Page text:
The Railways of New Zealand: A Journey Through History

by Geoffrey Churchman and Tony Hurst

Second Edition 
ISBN 0-908876-20-3
224 pages in 286 x 213 mm format on high quality paper, case bound with endpapers and jacket, over 300 photos. more than half of them in colour.  Silver foil blocked cover and spine text.
Weight: 1235 grams
RRP $59.95

The first edition of this lavishly illustrated history of the entire New Zealand Railways network was published in 1990 and was quickly snapped up to the extent it featured for 3 months in the national top 10 bestseller list.
Today second hand copies change hands at twice the original retail price.
To meet the constant enquiries for copies, we decided to produce this totally updated and revised edition. It includes 39 colour photos and 58 monochrome photos that were not in the first edition. In all it is an essential book for anyone interested in the history of New Zealand's railways and general history.

visits since 22 July 2001
"A splendidly produced and authoritative work, this is the definitive reference book for anyone with an interest in New Zealand's rail history."-
-Waikato Times

"A must for rail fans
Reviewed by Jim McLees, Wanganui Chronicle

In 1990 the first edition of this book, published to mark New Zealand's sesquicentenary  150 years since the signing of the Treaty of Waitangi  appeared.
And a handsome edition it was, too, a valuable contribution to New Zealand's rich railway history.

The dawn of a new millennium, allied with the tempestuous changes that have taken place on and with our railway system over the past 10 or so years, inspired the authors to produce an update.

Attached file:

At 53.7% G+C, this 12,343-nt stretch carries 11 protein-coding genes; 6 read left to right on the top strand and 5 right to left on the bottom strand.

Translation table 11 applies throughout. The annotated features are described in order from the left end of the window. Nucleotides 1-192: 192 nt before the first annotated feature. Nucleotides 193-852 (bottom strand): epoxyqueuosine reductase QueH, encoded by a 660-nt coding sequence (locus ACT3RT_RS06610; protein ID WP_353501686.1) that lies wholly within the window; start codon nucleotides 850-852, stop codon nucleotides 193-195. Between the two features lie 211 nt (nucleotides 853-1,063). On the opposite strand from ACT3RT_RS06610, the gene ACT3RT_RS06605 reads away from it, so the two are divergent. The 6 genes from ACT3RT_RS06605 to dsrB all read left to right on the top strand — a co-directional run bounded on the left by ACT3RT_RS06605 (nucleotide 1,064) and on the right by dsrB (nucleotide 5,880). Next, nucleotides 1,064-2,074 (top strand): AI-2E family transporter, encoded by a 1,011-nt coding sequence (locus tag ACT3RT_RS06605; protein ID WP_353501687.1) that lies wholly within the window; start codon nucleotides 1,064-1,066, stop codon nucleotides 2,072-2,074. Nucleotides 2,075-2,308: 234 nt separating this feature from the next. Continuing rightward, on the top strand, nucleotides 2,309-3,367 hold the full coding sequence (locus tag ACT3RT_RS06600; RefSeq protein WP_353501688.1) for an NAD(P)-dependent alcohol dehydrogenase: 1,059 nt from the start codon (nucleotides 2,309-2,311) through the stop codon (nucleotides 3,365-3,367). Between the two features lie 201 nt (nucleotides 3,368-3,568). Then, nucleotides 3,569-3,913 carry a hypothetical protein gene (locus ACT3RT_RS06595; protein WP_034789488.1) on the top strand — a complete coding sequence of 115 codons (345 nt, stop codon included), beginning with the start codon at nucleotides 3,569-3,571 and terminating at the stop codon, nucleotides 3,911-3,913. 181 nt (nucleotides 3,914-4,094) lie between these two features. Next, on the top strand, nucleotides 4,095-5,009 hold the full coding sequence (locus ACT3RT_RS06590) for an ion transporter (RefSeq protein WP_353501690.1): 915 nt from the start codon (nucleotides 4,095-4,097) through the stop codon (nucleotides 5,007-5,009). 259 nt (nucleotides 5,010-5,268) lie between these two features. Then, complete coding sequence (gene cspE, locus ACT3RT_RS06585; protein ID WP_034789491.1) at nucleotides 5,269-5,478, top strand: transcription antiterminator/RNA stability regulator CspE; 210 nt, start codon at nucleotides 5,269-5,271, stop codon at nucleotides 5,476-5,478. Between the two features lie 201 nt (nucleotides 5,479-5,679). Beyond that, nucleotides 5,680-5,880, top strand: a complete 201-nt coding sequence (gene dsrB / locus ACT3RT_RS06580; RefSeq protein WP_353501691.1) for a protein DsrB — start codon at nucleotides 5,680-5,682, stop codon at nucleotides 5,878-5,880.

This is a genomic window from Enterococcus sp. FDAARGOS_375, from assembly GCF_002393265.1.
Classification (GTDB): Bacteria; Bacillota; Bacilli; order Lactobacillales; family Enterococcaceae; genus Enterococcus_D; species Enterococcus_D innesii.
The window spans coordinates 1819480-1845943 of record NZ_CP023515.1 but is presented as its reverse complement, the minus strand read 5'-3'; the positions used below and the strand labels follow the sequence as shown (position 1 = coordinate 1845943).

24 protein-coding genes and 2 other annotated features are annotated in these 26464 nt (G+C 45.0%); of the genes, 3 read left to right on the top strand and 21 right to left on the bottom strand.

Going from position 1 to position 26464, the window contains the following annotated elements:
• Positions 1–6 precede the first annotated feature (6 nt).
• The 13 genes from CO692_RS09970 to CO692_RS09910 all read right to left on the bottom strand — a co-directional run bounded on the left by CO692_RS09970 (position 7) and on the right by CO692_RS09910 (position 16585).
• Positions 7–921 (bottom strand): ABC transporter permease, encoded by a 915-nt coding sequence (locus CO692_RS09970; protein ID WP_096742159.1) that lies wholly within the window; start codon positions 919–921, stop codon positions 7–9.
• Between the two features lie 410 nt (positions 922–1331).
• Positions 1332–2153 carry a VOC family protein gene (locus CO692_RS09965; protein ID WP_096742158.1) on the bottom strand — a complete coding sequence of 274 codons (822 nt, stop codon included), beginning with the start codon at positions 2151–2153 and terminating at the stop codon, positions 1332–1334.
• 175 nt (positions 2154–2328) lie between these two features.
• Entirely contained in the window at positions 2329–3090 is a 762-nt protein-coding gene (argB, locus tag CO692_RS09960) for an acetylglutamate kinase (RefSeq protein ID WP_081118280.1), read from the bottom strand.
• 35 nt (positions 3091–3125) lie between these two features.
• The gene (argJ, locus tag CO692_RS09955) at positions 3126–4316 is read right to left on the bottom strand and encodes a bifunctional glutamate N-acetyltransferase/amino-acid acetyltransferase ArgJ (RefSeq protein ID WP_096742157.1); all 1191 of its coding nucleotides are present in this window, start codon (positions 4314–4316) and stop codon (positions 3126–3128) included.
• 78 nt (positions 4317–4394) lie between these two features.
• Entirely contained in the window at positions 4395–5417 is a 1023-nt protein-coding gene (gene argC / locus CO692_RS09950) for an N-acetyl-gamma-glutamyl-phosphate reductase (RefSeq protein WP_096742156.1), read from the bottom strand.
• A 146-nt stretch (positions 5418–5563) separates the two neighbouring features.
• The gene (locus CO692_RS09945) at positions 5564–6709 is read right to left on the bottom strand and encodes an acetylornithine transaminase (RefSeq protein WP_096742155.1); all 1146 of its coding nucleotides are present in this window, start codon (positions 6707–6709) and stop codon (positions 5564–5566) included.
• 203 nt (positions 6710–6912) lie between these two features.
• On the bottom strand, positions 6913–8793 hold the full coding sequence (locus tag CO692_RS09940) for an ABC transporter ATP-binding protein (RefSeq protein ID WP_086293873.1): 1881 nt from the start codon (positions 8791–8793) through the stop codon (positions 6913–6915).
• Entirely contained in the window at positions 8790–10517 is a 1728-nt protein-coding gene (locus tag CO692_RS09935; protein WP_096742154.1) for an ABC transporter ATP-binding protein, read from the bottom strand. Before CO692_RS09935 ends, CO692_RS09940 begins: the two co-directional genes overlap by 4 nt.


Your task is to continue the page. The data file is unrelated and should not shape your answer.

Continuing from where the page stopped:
And they have done an excellent job.  The beautifully presented book features a new look cover and a fair scattering of new photographs, many featuring evocative old black-and-whites of steam locomotives at work, plus a potted history of the last 10 years and a look into the crystal ball.

There's plenty of interest for Wanganui rail fans, and the excellent photographs of this district that featured in the first edition have thankfully, been retained.

And this includes my favourite: that wonderful shot taken more than 50 years ago of an X- class locomotive hauling a load of four-wheelers through Bonny Glen on its way from Marton to Wanganui.  One of today's diesel-electrics could handle a load that size without getting out of notch two, but it certainly wouldn't look as handsome  or sound as good.

Messrs Churchman and Hurst are to be congratulated on publishing a second edition of their comprehensive history on New Zealand's railway system.  It is a book that would grace any home library, and a must for anyone with an interest in the significant role railways has played in New Zealand's history.

A final thought: with the way Tranz Rail is heading as it hives off various parts of the system and what were once railways' core activities, another Churchman-Hurst update in 2010 would make for very interesting reading."

"As a one-stop reference to the rise and fall of New Zealand's railways it has no equal." - New Zealand Railfan